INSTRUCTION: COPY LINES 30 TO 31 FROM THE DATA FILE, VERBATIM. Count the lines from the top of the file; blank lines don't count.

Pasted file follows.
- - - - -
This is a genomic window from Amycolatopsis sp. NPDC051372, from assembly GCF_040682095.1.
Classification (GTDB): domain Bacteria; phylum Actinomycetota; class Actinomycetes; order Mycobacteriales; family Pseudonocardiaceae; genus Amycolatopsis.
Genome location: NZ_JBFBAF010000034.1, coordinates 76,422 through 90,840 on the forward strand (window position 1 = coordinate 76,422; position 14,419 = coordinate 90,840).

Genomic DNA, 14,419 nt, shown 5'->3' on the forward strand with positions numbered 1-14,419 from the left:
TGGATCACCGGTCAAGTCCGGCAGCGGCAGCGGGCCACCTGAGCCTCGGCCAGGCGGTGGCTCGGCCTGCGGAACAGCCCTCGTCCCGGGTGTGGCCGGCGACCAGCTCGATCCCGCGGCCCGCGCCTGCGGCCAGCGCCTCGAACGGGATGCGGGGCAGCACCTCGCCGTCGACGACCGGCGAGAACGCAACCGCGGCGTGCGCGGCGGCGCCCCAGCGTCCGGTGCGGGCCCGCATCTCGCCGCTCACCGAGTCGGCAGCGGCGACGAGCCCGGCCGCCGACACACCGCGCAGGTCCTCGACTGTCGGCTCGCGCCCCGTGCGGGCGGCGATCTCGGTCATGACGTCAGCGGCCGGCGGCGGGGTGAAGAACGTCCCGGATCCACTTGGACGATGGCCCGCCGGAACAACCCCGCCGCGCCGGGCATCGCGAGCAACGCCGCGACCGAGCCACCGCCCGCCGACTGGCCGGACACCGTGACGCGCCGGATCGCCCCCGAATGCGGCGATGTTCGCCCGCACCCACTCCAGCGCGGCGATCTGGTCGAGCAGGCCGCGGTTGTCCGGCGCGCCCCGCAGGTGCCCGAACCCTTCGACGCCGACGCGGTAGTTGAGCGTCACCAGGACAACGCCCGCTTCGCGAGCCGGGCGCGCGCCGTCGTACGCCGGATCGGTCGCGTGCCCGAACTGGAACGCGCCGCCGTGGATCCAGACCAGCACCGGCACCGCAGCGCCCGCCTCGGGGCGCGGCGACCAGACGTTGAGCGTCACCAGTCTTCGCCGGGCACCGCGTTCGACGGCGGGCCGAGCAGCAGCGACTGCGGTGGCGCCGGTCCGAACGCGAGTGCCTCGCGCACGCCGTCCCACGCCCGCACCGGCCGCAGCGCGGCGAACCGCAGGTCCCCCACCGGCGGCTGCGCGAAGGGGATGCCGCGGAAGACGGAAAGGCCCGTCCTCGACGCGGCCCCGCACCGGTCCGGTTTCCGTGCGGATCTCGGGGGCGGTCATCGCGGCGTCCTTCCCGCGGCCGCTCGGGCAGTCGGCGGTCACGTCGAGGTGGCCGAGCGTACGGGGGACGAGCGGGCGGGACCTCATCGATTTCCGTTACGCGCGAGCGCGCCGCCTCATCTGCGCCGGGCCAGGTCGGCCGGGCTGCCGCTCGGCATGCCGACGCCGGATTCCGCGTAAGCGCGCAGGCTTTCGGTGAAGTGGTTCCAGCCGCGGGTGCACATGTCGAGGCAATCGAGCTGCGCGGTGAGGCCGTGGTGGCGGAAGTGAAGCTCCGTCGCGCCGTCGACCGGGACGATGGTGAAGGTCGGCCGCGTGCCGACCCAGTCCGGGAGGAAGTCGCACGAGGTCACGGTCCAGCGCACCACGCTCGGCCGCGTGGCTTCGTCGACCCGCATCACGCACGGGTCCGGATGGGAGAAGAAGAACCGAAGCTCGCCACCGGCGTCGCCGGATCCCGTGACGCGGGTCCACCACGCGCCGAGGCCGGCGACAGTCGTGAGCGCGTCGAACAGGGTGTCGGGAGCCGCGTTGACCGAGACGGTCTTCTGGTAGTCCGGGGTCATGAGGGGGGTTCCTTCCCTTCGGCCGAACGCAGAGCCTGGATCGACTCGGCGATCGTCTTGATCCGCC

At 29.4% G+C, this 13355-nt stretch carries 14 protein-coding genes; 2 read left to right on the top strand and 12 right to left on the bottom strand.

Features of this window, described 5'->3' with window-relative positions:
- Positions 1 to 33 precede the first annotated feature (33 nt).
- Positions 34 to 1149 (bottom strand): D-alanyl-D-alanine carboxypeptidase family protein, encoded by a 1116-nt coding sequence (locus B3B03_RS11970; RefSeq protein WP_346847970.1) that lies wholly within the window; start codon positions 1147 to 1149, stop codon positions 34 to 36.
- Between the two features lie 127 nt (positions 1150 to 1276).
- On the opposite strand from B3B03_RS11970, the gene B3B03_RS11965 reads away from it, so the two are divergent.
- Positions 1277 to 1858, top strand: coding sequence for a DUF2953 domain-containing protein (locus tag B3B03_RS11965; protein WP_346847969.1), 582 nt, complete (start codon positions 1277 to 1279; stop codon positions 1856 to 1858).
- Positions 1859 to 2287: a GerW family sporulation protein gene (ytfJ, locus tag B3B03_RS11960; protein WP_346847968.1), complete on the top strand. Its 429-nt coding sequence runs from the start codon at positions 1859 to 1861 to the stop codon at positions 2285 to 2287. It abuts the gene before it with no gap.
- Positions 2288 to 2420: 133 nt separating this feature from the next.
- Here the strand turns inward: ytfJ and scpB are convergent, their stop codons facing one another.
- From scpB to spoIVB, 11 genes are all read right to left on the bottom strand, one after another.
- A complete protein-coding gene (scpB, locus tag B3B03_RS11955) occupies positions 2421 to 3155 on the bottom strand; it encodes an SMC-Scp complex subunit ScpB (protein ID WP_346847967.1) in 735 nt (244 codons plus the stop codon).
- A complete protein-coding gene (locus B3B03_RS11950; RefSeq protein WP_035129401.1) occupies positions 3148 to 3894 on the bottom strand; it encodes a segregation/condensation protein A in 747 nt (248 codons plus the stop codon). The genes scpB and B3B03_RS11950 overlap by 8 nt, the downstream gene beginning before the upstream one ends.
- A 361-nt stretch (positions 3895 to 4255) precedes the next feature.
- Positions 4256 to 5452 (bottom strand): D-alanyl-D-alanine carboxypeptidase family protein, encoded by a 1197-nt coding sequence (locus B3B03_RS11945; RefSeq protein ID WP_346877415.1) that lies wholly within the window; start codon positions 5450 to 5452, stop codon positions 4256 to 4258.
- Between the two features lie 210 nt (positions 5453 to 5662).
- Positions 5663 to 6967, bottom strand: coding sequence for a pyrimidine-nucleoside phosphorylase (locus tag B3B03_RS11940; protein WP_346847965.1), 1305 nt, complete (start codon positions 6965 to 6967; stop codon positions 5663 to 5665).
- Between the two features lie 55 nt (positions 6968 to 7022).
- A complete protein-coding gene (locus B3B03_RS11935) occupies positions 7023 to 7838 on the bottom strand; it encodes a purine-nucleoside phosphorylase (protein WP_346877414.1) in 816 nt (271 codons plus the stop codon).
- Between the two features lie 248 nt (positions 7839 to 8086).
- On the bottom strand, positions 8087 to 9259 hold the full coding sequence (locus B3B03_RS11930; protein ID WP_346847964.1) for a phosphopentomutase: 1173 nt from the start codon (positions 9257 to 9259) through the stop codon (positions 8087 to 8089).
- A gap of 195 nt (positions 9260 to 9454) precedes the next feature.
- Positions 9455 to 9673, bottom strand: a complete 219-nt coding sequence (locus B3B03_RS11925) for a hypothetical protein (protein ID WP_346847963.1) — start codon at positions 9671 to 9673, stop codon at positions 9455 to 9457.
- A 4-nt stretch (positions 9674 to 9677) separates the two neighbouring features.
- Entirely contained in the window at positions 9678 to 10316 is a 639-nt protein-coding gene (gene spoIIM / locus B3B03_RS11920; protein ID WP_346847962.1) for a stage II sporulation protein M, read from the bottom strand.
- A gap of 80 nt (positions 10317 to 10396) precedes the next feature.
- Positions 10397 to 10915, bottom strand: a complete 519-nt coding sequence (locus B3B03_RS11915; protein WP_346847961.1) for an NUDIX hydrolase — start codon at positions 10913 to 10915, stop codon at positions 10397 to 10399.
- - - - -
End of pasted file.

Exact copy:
- Entirely contained in the window at positions 9678 to 10316 is a 639-nt protein-coding gene (gene spoIIM / locus B3B03_RS11920; protein ID WP_346847962.1) for a stage II sporulation protein M, read from the bottom strand.
- A gap of 80 nt (positions 10317 to 10396) precedes the next feature.